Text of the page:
More than 100 students from area middle and high schools gathered recently for the fifth annual So You Think You Can STEM competition. The event, hosted by the University of West Georgia College of Education (COE), was themed “Stranded in STEM.”
“This competition draws our brightest middle and high school students to campus, engaging them in problem-solving challenges that draw on their creativity and skills in science, technology, engineering and math,” said COE Dean Dr. Dianne Hoff. “Passion for these fields begins at a very young age, and we are so proud to encourage these students toward a bright future.”
The students operated in small teams for several workshop sessions and a live quiz bowl. The theme of this year’s event was borne out in tasks that charged students with designing a net and using different materials to make their own sunscreen.
So You Think You Can STEM focuses on collaboration, innovation and thinking outside the box. It provides a unique opportunity for students to explore the areas of STEM and learn through a dynamic and engaging approach.
“This is my first time attending an event like this here at UWG,” said Allie Born, a freshman at Bowdon High School. “It’s been really fun. The experiments and projects are unorthodox but useful in showing all of the real-world applications a STEM-based education can be used for. Now, if there are certain situations that happen in my life – like being stranded on a desert island and needing to design a net or make my own sunscreen – I’ll know how to tackle those challenges instead of going in blind.”
For Roy Rosado, the father of a senior at Douglas County High School who attended the event, So You Think You Can STEM is a good opportunity to reinforce topics he’s stressed in the past.
“Science and technology drive our state, nation and world economy, and students who have capabilities in those disciplines will be ahead of the curve globally,” Rosado said. “For younger students, events like this are supposed to open their minds, but for older ones like my daughter, their minds should already be open to all you can do with a STEM background. I’m grateful for events like this that reinforce the ideas we’ve made a priority to focus on in her life.”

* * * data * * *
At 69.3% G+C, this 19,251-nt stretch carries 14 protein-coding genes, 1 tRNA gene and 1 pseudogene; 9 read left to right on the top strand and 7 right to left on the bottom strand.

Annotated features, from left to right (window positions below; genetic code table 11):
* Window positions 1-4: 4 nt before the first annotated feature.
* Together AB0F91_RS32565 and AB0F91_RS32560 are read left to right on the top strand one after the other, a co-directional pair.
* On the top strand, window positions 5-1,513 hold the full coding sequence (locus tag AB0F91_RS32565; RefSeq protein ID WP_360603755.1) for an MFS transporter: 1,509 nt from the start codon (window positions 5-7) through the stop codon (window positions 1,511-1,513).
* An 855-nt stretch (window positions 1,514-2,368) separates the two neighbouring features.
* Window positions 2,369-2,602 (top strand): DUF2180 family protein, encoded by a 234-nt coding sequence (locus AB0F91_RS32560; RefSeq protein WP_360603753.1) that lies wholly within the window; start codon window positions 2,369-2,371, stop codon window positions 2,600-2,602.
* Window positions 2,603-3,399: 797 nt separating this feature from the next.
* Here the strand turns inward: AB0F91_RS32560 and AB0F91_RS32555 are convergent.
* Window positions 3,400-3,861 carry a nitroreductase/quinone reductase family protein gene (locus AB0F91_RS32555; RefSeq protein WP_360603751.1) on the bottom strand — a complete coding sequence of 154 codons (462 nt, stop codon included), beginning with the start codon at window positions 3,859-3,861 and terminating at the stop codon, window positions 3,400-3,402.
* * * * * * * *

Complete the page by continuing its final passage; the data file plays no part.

The all-day event was made possible with the help of volunteers and members of the UWG community. Lindsey Robinson, director of COE’s Fusion Center, played a significant role in the development and function of the competition.
“The annual STEM Competition provides students with an opportunity to grow and expand their knowledge in a safe, fun, and hands-on environment,” Robinson said. “The variety of events gives the participants the opportunity to collaborate and communicate as a team. The College of Education’s Fusion Center understands the importance of hands-on inquiry-based learning, and the competition enhances what grade 6-12 teachers are already doing in their classrooms to promote relevancy between content and real-world applications.”
The event is tied to schools in Carroll County and beyond, with STEM teachers from the region bringing classes to participate. While students take part in activities and experiments, the teachers engage in professional development and collaboration.
Wanda Johnson, a middle-grades science teacher at Oak Mountain Academy, said she’s excited to bring students to the event each year so they can challenge themselves and so she can collaborate with her fellow teachers in the area.
“As a teacher, I love to work together and speak with colleagues who are facing the same challenges and opportunities I’m facing as we try to expand our students’ knowledge in STEM,” Johnson said. “This event is an incredible opportunity for collaboration and gives me the chance to step back, compare my practices to those of other teachers, and ask myself what I’m doing well and what I need to kick up a notch.”
So You Think You Can STEM also involves current COE students at UWG, with students assisting in the testing of younger students’ projects and facilitating a written quiz bowl.
Dr. Brent Gilles, an assistant professor in COE, said the competition is a “great opportunity” for UWG students to gain experience in a non-traditional setting.
“This event provides more exposure for them to instructing students and may give them some ideas for what they want to do in their classrooms after they graduate,” Gilles said. “It’s a win-win for everyone involved. The middle and high school students get to engage in inquiry-based experiments that challenge all the knowledge they’ve gained during school and apply it to real-world problems, and our university students get to work with students and help them solve problems.”